Time has also been very unkind to this; you're not going to have a semiconductor industry with a thousand people, and I'm not sure about a million, either.

Comment by vaniver on Matt Botvinick on the spontaneous emergence of learning algorithms · 2020-08-21T21:30:36.196Z · LW · GW

in part since I didn't see much disagreement.

FWIW, I appreciated that your curation notice explicitly includes the desire for more commentary on the results, and that curating it seems to have been a contributor to there being more commentary. 

Comment by vaniver on Matt Botvinick on the spontaneous emergence of learning algorithms · 2020-08-21T21:28:51.863Z · LW · GW

I imagine this was not your intention, but I'm a little worried that this comment will have an undesirable chilling effect.

Note that there are desirable chilling effects too. I think it's broadly important to push back on inaccurate claims, or ones that have the wrong level of confidence. (Like, my comment elsewhere is intended to have a chilling effect.)

Comment by vaniver on Highlights from the Blackmail Debate (Robin Hanson vs Zvi Mowshowitz) · 2020-08-21T03:52:52.351Z · LW · GW

A realistic example of this is that many onsen ban tattoos as an implicit ban on yakuza, which also ends up hitting foreign tourists with tattoos.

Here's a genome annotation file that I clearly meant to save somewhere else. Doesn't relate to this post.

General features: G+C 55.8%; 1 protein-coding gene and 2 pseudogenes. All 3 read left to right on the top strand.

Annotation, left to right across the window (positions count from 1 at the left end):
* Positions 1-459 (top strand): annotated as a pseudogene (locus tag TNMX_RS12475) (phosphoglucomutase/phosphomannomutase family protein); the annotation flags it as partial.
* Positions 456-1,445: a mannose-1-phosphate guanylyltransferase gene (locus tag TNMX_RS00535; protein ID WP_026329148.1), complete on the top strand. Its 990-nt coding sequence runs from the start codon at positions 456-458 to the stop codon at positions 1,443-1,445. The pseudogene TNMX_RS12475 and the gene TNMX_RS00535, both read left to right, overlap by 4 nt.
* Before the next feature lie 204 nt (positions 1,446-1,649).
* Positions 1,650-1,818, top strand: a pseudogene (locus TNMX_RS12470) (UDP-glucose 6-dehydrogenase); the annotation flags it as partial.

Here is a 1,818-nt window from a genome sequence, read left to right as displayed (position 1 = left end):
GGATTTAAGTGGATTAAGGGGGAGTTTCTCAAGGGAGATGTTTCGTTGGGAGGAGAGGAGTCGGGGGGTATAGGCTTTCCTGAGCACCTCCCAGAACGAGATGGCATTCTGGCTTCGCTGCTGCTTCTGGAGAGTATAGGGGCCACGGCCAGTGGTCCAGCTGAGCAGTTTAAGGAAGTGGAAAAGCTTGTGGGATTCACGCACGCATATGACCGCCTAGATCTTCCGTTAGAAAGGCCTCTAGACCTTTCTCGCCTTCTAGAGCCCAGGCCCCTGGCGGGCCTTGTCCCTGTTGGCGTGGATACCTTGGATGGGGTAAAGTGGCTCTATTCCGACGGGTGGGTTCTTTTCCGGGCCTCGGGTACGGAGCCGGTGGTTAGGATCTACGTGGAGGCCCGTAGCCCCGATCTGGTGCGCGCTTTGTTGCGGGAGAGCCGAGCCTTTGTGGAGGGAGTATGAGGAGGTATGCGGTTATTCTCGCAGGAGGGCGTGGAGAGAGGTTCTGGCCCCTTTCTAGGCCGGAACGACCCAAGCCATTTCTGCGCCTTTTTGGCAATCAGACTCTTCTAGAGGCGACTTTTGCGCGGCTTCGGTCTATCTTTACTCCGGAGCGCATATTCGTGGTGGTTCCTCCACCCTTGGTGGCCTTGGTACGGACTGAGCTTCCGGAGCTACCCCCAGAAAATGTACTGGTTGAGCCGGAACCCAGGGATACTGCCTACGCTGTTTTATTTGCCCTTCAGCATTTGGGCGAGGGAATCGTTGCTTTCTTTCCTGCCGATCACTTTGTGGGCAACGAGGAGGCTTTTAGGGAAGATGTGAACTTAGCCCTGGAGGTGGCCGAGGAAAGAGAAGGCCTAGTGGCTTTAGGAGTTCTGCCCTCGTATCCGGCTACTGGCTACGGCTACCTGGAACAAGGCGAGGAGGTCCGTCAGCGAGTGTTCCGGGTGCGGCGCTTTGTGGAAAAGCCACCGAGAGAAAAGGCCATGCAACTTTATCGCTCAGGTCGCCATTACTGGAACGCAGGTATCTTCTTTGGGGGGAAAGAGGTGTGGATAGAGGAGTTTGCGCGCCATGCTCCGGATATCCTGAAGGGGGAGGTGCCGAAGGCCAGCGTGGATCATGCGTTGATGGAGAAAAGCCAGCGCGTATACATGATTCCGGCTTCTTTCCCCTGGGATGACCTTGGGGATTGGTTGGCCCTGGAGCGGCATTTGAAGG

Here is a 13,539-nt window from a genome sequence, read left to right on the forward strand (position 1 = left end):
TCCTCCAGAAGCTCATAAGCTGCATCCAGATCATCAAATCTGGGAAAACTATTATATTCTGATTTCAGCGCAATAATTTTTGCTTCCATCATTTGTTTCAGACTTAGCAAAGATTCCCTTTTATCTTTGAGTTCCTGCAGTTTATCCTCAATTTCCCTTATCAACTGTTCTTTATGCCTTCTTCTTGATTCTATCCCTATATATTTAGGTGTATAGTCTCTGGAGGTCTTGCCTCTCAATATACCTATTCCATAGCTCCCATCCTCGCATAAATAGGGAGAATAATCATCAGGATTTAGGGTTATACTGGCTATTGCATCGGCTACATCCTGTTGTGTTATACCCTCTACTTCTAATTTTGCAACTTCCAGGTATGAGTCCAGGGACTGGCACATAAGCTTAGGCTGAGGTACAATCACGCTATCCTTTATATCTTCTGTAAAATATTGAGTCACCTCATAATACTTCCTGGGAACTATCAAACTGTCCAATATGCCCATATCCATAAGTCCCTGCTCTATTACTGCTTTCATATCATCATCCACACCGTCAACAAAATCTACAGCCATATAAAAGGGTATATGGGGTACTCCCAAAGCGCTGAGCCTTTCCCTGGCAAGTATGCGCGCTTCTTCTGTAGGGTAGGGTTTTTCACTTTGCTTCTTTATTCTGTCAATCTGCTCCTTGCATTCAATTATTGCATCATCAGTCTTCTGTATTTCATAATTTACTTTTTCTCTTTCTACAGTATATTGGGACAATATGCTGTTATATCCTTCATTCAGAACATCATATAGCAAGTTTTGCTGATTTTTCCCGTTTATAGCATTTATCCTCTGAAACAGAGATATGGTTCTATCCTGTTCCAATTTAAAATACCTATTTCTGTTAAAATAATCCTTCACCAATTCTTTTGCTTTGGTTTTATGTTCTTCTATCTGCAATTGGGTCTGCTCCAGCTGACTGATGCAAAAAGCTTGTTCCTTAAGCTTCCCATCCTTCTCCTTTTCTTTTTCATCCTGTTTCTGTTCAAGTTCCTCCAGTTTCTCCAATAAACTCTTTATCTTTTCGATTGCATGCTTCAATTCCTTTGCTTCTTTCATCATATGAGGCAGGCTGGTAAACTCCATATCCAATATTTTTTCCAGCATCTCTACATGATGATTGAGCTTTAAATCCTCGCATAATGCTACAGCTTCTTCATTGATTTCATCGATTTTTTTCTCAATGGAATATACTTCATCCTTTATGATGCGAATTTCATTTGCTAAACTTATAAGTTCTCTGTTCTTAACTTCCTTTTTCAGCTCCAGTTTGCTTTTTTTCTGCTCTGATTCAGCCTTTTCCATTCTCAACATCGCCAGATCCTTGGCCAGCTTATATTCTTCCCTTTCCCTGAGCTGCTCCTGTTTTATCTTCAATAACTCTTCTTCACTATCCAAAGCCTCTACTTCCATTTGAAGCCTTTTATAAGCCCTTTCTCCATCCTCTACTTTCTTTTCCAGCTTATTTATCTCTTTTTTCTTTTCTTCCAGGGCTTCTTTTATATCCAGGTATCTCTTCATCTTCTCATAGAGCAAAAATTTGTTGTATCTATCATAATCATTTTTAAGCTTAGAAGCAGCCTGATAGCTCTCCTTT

It feels to me like there's a plausible deniability point that's important here ("oh, it's not that we have anything against yakuza, we just think tattoos are inappropriate for mysterious reasons") and a simplicity point that's important here (rather than a subjective judgment of whether or not a tattoo is a yakuza tattoo, there's the objective judgment of whether or not a tattoo is present).

I can see it going both ways, where sometimes the more complex rule doesn't pay for itself, and sometimes it does, but I think it's important to take into account the costs of rule complexity.

Comment by vaniver on Matt Botvinick on the spontaneous emergence of learning algorithms · 2020-08-20T22:39:28.908Z · LW · GW

And the update should be fairly strong, given that this was (prior to my comment) the highest-upvoted post ever by AF karma.

Given karma inflation (as users gain more karma, their votes are worth more, but this doesn't propagate backwards to earlier votes they cast, and more people become AF voters than lose AF voter status), I think the karma differences between this post and these other 4 50+ karma posts [1 2 3 4] are basically noise. So I think the actual question is "is this post really in that tier?", to which "probably not" seems like a fair answer.

[I am thinking more about other points you've made, but it seemed worth writing a short reply on that point.]